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14th September 2017

Assessing the effectiveness of Scotland’s public flood warning service

Flood warning service

Flood Warnings and Flood Alerts have been offered in Scotland since the 1980s and have become a key element of delivering flood resilience as a response to the threats presented by climate change.  High levels of demand have been translated into high levels of customer satisfaction as the delivery of services has spread and have embraced new technologies to better meet the needs of users.  The direct messaging service of Floodline was initiated in 2011 and currently has around 25,000 registered
customers.  This study was commissioned by SEPA to take stock of the progress which has been achieved.

This research explores the effectiveness of the Floodline service in Scotland by examining the experiences and opinions of users in their own individual contexts – social, flooding history, and geographical.

30th May 2017

Evaluating the impact of the Scottish Government funded Community Resilience Development Officer Post

The aim of this study was to evaluate the Scottish Government funded Community Resilience Development Officer post at Education Scotland. The evaluation took place to inform the Scottish Government in terms of planning, and funding for, future posts of this kind. The purpose of the post is to help embed resilience thinking and online resources within the Curriculum for Excellence, ensure resilience thinking reaches schools and children. This includes teaching on: the causes of extreme weather; its impact on communities (specifically flooding); and the ways in which individuals and communities can adapt to and mitigate the impact of related emergencies.

The study used qualitative and quantitative empirical data to evaluate both process and impact on adult stakeholders including local authority staff in resilience and education roles. This included interviews in four case study local authorities. The areas were selected to represent variety across Scotland with potentially different resilient issues e.g. urban, rural, coastal, island; but also to examine local authorities which were judged to have different degrees of engagement with the post.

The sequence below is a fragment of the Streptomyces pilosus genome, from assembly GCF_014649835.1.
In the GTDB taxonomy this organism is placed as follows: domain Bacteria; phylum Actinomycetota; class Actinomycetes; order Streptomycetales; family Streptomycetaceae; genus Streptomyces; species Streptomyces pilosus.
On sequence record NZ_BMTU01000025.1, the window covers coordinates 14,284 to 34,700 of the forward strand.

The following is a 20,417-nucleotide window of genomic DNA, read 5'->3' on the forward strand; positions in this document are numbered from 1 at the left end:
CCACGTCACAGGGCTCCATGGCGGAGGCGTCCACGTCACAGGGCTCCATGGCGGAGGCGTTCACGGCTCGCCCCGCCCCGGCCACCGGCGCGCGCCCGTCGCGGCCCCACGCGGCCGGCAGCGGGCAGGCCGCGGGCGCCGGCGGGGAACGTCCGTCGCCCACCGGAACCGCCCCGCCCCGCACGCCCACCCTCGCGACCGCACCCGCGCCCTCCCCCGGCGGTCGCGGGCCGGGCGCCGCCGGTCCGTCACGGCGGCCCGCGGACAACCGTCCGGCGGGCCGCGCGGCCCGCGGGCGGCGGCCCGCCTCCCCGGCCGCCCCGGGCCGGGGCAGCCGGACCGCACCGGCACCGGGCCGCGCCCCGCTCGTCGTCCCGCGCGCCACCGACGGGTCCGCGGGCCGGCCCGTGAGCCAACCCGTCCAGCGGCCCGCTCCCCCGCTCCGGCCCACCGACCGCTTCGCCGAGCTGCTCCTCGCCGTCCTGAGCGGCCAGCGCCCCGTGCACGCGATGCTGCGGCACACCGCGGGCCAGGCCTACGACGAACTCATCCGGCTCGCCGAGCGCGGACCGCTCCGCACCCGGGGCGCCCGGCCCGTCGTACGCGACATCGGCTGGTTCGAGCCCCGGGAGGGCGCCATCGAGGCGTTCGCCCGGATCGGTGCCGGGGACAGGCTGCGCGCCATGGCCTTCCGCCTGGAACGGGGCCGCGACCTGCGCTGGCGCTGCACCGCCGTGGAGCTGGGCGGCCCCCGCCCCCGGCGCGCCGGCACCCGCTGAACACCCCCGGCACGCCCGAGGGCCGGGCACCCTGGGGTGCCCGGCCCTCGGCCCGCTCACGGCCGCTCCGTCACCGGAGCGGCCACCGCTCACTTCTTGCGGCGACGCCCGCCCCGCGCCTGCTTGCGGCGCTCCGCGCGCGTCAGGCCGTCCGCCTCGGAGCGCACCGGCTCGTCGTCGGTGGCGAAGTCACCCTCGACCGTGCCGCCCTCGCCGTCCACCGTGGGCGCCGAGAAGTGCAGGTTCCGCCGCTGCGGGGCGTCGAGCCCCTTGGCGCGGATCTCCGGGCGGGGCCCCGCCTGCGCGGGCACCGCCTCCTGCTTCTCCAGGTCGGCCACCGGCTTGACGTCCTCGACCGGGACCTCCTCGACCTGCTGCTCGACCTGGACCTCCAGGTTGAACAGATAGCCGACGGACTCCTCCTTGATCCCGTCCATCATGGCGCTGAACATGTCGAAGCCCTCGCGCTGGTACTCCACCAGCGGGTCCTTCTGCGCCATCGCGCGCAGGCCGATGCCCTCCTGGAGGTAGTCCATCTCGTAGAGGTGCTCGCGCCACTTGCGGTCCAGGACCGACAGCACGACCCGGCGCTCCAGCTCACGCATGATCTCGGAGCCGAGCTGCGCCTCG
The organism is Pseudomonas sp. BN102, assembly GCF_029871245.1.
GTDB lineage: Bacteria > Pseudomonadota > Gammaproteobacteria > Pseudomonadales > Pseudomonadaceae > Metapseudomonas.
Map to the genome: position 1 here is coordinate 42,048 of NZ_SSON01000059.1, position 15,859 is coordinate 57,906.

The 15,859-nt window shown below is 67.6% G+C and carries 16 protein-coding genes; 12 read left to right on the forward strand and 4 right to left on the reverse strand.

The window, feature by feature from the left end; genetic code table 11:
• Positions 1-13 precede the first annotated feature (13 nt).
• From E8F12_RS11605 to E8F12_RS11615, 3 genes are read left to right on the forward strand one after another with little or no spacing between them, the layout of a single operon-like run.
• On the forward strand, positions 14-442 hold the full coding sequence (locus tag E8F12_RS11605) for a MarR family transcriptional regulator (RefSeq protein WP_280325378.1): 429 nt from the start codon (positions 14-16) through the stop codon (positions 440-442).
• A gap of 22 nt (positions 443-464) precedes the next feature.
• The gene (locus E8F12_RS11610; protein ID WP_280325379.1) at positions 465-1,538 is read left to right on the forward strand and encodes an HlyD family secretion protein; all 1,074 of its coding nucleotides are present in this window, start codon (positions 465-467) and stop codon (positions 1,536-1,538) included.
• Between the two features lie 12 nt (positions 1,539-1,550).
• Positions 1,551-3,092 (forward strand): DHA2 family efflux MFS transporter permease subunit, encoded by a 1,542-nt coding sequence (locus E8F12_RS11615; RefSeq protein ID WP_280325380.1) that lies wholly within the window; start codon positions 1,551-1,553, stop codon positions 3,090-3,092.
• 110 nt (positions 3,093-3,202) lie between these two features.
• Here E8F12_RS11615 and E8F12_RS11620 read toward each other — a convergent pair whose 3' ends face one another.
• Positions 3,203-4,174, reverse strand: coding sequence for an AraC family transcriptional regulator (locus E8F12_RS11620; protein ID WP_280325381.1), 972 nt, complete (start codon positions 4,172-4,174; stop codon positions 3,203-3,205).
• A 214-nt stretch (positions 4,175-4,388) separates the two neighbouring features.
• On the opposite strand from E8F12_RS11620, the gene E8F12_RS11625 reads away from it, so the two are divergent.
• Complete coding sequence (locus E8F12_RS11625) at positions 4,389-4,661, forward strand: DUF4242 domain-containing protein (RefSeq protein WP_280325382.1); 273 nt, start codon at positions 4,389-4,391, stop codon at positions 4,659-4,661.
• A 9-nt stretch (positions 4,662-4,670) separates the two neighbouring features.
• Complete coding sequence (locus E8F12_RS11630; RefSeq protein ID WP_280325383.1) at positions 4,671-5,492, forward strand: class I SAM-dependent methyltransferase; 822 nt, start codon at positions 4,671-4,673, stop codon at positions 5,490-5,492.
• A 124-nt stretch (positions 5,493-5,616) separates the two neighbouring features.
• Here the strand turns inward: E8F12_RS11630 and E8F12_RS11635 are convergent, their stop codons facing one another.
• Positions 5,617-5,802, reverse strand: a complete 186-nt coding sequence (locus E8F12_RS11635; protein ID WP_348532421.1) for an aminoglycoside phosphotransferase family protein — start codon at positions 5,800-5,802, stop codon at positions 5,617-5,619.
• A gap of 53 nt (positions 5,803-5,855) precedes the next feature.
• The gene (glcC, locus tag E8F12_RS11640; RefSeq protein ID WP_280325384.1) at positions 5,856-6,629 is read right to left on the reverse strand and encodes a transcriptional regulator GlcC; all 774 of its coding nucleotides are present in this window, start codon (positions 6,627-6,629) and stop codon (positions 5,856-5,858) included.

10th August 2017

Scotland's Coastal Change Assessment

Scotland's Coastal Change

The Coastal Change Assessment creates a shared evidence base to support more sustainable coastal and terrestrial planning decisions in the light of a changing climate. For the first time, all 21000 km of the Scottish shoreline have been analysed to a level of detail never achieved before.

The assessment has established historic coastal change by extracting the georectified coastline position from OS 2nd Edition Country Series maps (1892-1905) and compared it to both the 1970’s and current coastal position (updated by LiDAR datasets where available) to estimate past erosion/accretion rates. Using the historic coastal change rates the coastline position is projected into the future. Using the erosion rates combined with a number of socioeconomic datasets, key assets at risk from future coastal erosion have been identified.

10th August 2017

Policy update: Drinking Water Quality Regulator

DWQR regulates Scottish Water and supervises the regulation of private water supplies (PWS) by local authorities. It is the latter supplies which create many of the policy challenges we currently face. Questions such as “How can we persuade people of the health risk their private supply presents?” and “How can we provide individuals and communities with the tools they need to effectively manage their private supply in a way that is both sustainable and resilient?” are just two examples and ones where CREW projects have been instrumental in furthering our understanding.

Some issues, such as the problem of lead plumbing in buildings and the effect of climate change on  water catchments and source water quality are common to both public and PWS, and have been the subject of CREW work. Areas such as improving the PWS risk assessment process and supporting both local authorities and individual supply owners and users with authoritative advice are currently keeping us busy.

New regulations governing public and private water supplies are to come into force in October this year, in response to amendments to the EU Drinking Water Directive. Main changes on the private water supply side, affecting larger and commercial (formerly  Type A) PWS,  include the enhancement of enforcement powers for both local authorities and DWQR and the introduction of a standardised approved risk assessment process that must be completed before a new supply can be used.  Changes in the Directive to the way in which parameters may be excluded from sampling by risk assessment potentially meant a significant increase in the amount of PWS sampling that would have been required. To avoid placing a significant burden on owners of PWS, the concept of rationalising sampling by grouping supplies into “water supply zones” has been introduced.